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Fossil Skull Casts Doubt Over Modern Human Ancestry

Griffith University scientists have led an international team to date the fossil skull of an early human found in Africa, potentially upending human evolution knowledge with their discovery. The Broken Hill (Kabwe 1) skull is one of the best-preserved fossils of the early human species Homo heidelbergensis and was estimated to be about 500,000 years old.

Professor Rainer Grün from the Environmental Futures Research Institute led the team that analyzed the skull and other fossil human remains found in the vicinity, including a tibia and femur midshaft fragment. The material is curated at the Natural History Museum in London, where collaborators Professor Chris Stringer and Senior Curator Michael Rumsey work.

Discovered in 1921 by miners in Zambia, the Broken Hill remains have been difficult to date due to their haphazard recovery and the site being completely destroyed by quarrying. Using radiometric dating methods, Professor Grün’s analyses now put the skull at a relatively young date, estimating it is between 274,000 and 324,000 years old. Publishing their findings and methodology in Nature, Professor Grün said:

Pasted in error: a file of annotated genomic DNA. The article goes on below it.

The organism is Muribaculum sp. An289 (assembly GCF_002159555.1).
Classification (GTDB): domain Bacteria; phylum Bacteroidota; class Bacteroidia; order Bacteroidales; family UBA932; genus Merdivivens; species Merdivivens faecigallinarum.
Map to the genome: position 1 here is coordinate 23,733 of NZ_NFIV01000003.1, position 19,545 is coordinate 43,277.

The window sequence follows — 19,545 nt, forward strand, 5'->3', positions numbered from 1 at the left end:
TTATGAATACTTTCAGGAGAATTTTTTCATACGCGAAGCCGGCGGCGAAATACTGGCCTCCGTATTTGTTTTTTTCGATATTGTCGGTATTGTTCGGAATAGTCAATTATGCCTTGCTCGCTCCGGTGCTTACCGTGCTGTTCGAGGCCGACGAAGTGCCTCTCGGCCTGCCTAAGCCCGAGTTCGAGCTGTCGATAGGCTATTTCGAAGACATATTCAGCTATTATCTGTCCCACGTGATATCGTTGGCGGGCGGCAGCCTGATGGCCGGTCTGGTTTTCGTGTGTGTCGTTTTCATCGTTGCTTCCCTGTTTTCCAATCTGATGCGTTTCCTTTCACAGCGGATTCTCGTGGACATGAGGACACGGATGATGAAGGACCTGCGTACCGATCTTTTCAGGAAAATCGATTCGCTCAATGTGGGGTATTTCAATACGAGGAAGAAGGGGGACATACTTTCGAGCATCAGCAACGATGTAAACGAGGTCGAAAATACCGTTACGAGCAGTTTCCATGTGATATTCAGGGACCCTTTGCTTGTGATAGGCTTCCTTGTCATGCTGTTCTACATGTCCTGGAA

(Credit: Griffith University)
Professor Grün’s analyses now put the skull at a relatively young date, estimating it is between 274,000 and 324,000 years old. (Image: Griffith University)

The research also suggests that human evolution in Africa around 300,000 years ago was a much more complex process, with the co-existence of different human lineages. Professor Stringer said:

Professor Grün said his team’s research adds to new and emerging studies that question the mode of modern human evolution in Africa and whether Homo heidelbergensis is a direct ancestor of our species.

Provided by: Griffith University [Note: Materials may be edited for content and length.]

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  • Troy was born and raised in Australia and has always wanted to know why and how things work, which led him to his love for science. He is a professional photographer and enjoys taking pictures of Australia's beautiful landscapes. He is also a professional storm chaser where he currently lives in Hervey Bay, Australia.

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